I’m working on my Happiness Project, and you could have one, too! Everyone’s project will look different, but it’s the rare person who can’t benefit. Join in — no need to catch up, just jump in right now. Each Friday’s post will help you think about your own happiness project. (I’m actually posting this on Thursday this week, because I’ll be away from my computer on Friday.)
One of my favorite advocates for the strategy of working for happiness by taking manageable, concrete steps every day is the FlyLady. “Baby steps, baby steps” is her mantra.
The FlyLady (Marla Cilley) writes for a very particular audience, with a big emphasis on household chores and clutter. But her principles – and many of her suggestions – apply everywhere.
One of my favorites is her admonition to Put on your shoes. In Sink Reflections, she writes, “You act differently when you have clothes and shoes on….With shoes on those feet of yours, your mind says, ‘OK, it’s time to go to work.’ You have no excuse for not taking the trash out or putting that box of give-away stuff into the car. You are literally ready for anything.”
When I was in law school, my roommate told me about a study that showed that graduate students who put on their shoes each morning were markedly more efficient than those who padded around in their stocking feet. That was years ago, and I haven’t been able to find the study – and she may not have reported it accurately. (Does anyone know the reference?) Nevertheless, I’ve never forgotten it.
It’s absolutely true for me. I’m far more productive and energetic when I have my shoes on – and this is true even for getting writing done, when I’m sitting down.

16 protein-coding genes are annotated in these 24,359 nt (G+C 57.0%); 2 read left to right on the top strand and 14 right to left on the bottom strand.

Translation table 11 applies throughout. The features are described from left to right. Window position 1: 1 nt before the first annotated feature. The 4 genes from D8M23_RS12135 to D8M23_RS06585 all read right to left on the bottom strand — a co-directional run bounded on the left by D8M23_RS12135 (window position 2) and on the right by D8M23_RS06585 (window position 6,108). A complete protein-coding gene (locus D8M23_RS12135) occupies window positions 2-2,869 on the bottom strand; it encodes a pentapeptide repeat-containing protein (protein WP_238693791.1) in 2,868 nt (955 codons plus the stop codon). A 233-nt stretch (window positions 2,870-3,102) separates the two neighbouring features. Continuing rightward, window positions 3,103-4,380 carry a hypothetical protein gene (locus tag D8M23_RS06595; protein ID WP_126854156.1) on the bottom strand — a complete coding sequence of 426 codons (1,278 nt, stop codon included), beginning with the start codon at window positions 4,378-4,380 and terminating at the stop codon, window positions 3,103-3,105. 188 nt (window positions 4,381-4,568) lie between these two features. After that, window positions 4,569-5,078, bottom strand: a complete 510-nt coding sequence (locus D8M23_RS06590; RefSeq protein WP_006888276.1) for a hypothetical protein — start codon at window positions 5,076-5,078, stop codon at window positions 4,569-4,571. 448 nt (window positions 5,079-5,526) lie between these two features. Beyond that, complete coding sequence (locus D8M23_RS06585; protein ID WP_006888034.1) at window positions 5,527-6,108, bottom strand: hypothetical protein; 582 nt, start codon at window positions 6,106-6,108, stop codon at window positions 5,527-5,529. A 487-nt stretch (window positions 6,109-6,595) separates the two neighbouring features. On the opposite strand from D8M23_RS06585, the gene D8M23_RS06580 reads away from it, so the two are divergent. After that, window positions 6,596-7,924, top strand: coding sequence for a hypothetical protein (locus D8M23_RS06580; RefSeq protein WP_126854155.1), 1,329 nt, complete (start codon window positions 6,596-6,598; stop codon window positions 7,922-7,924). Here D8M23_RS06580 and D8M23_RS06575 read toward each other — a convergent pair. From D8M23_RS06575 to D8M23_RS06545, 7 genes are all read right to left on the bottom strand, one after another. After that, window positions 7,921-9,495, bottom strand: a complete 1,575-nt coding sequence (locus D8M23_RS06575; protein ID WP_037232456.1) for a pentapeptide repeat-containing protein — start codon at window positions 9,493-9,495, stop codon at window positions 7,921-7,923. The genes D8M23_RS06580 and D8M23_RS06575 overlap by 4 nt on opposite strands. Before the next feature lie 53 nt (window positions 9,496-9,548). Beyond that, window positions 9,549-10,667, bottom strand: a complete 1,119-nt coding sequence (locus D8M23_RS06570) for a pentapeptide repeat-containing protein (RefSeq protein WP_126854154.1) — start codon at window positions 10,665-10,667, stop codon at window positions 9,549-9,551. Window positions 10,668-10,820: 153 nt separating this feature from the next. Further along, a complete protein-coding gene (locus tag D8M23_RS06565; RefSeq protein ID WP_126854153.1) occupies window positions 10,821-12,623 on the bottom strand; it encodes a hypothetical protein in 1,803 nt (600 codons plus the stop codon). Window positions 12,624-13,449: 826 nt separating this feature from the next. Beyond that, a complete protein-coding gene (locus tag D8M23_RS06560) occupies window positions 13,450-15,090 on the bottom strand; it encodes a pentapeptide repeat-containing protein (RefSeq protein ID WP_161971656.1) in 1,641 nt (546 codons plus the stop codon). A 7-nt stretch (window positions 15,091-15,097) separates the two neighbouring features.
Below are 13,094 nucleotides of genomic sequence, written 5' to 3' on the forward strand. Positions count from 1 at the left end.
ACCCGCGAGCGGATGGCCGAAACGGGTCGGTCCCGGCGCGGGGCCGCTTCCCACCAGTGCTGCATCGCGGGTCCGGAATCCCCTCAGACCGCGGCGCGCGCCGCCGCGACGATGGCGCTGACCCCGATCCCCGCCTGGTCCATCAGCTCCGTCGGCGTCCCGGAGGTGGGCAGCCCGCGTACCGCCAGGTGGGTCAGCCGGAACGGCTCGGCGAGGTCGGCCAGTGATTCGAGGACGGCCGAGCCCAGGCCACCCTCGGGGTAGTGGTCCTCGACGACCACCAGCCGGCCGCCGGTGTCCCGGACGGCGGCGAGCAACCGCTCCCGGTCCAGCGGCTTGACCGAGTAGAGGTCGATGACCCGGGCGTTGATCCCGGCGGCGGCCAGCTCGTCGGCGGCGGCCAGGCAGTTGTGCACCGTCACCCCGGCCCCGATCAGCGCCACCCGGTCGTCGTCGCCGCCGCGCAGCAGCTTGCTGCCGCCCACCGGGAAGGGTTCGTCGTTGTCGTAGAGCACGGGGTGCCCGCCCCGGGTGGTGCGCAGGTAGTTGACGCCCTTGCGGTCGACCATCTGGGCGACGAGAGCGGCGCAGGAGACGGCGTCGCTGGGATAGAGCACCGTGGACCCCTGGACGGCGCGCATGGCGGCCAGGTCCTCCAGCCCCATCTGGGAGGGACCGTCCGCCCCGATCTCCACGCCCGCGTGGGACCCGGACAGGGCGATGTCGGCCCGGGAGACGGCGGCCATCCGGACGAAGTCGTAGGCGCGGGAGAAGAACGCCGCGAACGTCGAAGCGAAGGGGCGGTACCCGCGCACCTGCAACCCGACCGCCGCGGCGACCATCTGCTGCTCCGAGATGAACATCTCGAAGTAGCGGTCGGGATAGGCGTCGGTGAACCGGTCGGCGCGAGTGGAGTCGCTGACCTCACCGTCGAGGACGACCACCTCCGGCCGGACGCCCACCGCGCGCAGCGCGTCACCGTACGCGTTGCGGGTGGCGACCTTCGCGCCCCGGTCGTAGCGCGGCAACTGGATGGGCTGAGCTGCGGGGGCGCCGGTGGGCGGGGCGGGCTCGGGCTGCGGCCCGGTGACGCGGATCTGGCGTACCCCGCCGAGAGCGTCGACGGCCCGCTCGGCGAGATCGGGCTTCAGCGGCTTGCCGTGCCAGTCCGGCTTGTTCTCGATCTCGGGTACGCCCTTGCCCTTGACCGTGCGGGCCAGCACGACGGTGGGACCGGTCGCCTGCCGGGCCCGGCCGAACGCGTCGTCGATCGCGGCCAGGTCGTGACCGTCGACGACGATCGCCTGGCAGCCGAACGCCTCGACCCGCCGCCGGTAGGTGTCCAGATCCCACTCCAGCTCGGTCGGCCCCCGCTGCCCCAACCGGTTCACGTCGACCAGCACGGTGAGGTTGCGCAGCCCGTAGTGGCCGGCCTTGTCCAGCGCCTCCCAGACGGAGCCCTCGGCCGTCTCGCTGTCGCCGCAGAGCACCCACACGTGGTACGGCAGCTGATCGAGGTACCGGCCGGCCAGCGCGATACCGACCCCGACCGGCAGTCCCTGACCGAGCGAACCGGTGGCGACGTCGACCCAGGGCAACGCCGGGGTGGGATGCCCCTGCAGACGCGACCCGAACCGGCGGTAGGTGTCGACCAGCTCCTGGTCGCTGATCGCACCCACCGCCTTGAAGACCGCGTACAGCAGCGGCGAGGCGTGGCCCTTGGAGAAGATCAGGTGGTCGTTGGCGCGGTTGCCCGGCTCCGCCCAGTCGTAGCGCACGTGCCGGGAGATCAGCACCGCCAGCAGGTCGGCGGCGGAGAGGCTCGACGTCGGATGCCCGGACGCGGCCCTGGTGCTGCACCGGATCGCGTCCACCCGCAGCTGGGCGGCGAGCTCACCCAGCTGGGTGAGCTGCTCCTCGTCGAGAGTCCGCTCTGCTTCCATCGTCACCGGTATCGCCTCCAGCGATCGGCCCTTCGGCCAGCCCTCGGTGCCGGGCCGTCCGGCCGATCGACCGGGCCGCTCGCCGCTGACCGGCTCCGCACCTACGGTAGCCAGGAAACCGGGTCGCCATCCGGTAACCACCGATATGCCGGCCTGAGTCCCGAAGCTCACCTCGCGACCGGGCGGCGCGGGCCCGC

Of course, for many people, wearing shoes is non-optional (so you get a gold star for keeping this resolution every day!) Also, like all great truths, the opposite is also true – so for some people, not wearing shoes may be the better choice. My father-in-law, for example, goes around in his stocking feet, even at work. The key is to know yourself.
I’ve heard that wearing shoes in the house tracks in a tremendous amount of dirt, so that from a clutter-clearing standpoint, you’re better off leaving your shoes at the door. A lot of my friends have trained their children to take off their shoes in the house, and adults keep their shoes on.
But I know for myself, and judging by my unscientific poll of a lot of people I know, putting on shoes makes you feel ready for action. If you’re a shoes-optional freelancer, telecommuter, homemaker, or part-timer, consider wearing your shoes when you’re trying to be productive.
What do you think? Does wearing shoes affect your energy or productivity?
* I haven’t posted this link before, because it makes me feel sheepish and also like a big self-promoter, but I have to say a huge THANK YOU to the brilliant Colleen Wainwright, a/k/a the Communicatrix, for her amazingly generous post about The Happiness Project book. It’s hard to know what to say when someone does something so nice for you.